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Abstract: FR-PO599

Comprehensive Genetic Analysis Reveals Novel Variants in Nephrolithiasis and Nephrocalcinosis

Session Information

Category: Genetic Diseases of the Kidneys

  • 1202 Genetic Diseases of the Kidneys: Non-Cystic

Authors

  • Saida, Ken, Boston Children's Hospital, Boston, Massachusetts, United States
  • Buerger, Florian, Boston Children's Hospital, Boston, Massachusetts, United States
  • Ottlewski, Isabel, Boston Children's Hospital, Boston, Massachusetts, United States
  • Salmanullah, Daanya, Boston Children's Hospital, Boston, Massachusetts, United States
  • Yu, Seyoung, Boston Children's Hospital, Boston, Massachusetts, United States
  • Kolvenbach, Caroline Maria, Boston Children's Hospital, Boston, Massachusetts, United States
  • Lemberg, Katharina, Boston Children's Hospital, Boston, Massachusetts, United States
  • Mansour, Bshara, Boston Children's Hospital, Boston, Massachusetts, United States
  • Mertens, Nils David, Boston Children's Hospital, Boston, Massachusetts, United States
  • Hölzel, Selina, Boston Children's Hospital, Boston, Massachusetts, United States
  • Elmubarak, Izzeldin, Boston Children's Hospital, Boston, Massachusetts, United States
  • Franken, Gijs AC, Boston Children's Hospital, Boston, Massachusetts, United States
  • Schneider, Ronen, Boston Children's Hospital, Boston, Massachusetts, United States
  • Majmundar, Amar J., Boston Children's Hospital, Boston, Massachusetts, United States
  • Shril, Shirlee, Boston Children's Hospital, Boston, Massachusetts, United States
  • Hildebrandt, Friedhelm, Boston Children's Hospital, Boston, Massachusetts, United States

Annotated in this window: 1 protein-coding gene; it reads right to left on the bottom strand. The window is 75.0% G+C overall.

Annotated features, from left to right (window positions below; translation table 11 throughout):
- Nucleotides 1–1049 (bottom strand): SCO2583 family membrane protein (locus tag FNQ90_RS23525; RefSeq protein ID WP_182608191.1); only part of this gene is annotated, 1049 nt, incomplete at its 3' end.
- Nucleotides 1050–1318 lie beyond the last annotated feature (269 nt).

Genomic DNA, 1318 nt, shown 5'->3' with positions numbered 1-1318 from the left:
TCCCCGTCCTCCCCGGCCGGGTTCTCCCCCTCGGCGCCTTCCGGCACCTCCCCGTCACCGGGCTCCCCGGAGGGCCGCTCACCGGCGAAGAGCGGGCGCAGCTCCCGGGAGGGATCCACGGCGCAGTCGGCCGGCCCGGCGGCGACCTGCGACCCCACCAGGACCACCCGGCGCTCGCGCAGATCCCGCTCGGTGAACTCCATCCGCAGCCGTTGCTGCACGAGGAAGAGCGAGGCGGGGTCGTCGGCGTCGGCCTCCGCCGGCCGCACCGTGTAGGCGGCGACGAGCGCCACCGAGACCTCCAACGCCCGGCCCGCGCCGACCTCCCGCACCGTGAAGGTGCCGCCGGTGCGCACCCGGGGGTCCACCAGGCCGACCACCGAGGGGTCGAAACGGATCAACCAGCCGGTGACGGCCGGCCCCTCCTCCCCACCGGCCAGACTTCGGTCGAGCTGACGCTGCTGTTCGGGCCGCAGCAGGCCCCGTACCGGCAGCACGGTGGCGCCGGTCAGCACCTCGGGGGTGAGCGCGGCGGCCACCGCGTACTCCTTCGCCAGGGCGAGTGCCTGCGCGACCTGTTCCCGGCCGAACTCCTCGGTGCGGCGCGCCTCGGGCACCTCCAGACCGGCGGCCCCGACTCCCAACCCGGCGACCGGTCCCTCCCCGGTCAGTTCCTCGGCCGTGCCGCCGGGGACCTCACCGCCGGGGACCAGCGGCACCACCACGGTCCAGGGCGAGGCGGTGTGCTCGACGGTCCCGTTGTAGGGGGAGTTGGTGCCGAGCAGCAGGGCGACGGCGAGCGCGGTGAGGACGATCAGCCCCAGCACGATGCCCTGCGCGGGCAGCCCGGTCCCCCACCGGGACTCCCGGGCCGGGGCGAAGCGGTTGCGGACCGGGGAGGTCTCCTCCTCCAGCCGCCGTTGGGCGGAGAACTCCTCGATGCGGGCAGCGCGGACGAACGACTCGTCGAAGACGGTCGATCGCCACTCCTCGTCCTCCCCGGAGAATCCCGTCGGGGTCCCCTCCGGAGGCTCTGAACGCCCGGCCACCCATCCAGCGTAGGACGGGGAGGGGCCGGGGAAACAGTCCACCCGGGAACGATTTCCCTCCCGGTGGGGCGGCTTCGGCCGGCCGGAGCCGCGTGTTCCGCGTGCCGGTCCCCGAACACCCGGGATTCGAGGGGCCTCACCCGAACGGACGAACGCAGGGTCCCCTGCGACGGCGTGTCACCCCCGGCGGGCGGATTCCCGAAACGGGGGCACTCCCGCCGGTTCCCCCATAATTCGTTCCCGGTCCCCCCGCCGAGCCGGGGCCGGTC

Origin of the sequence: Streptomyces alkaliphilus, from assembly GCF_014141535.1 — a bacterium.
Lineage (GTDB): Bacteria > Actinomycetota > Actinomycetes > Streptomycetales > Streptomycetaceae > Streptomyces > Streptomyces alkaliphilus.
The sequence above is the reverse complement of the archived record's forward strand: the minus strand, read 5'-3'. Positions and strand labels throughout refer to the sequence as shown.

Background

Renal stones or nephrolithiasis (NL) and nephrocalcinosis (NC) are clinically heterogeneous conditions. The etiology of renal stone disease is multifactorial and influenced by a combination of genetic and environmental factors. 33 monogenic causes of NL/NC have been identified to date; we have shown that a genetic cause of NL/NC can be identified in approximately 11 % of adults and 16-20% of children (Halbritter JASN 26:543, 2015; Braun CJASN 11: 664, 2016). Several investigations have been conducted using next-generation sequencing (predominantly targeted sequencing). Nonetheless, a comprehensive genetic analysis of NL/NC, particularly in terms of copy number variation (CNV), is yet to be done.

Methods

Individuals with a history of at least one renal stone or NC before the age of 25 years were recruited from international stone clinics between January 2013 and December 2020. Affected individuals with NL/NC from 285 families were enrolled in this study. Exome sequencing (ES) was performed to determine the genetic cause of NL/NC. Detected variants were assessed using a population database, evolutionary conservation, and in silico pathogenicity prediction scores, and categorized according to the American College of Medical Genetics (ACMG) guidelines. Furthermore, CNVs were analyzed using sequencing coverage data.

Results

37 Likely disease-causing variants were detected in 42 families, leading to genetic diagnosis in 14.7% (42/285) of all cases. Of the 37 detected variants, 20 were novel. The CTNS gene was the most frequent (n=8), followed by AGXT (n=5), SLC3A1 (n=4), ATP6V1B1 (n=3), and ATP6V0A4 (n=2). The other genes included CLCN5, CLDN16, CLDN19, MOCOS, SLC4A1, SLC7A9, SLC12A1, SLC34A1, and BSND. CNVs were detected in three cases. Homozygous deletions in SLC3A1 were detected in two cases: one showed deletion in exon 4-9, and the other showed a deletion involving only exon 7.

Conclusion

Our data represent a comprehensive analysis of the monogenic causes of renal stone disease. In-depth analysis at the single-exon level is beneficial. Simultaneous analysis of CNVs and SNVs based on ES has potential as a first-choice diagnostic approach for renal stone disease.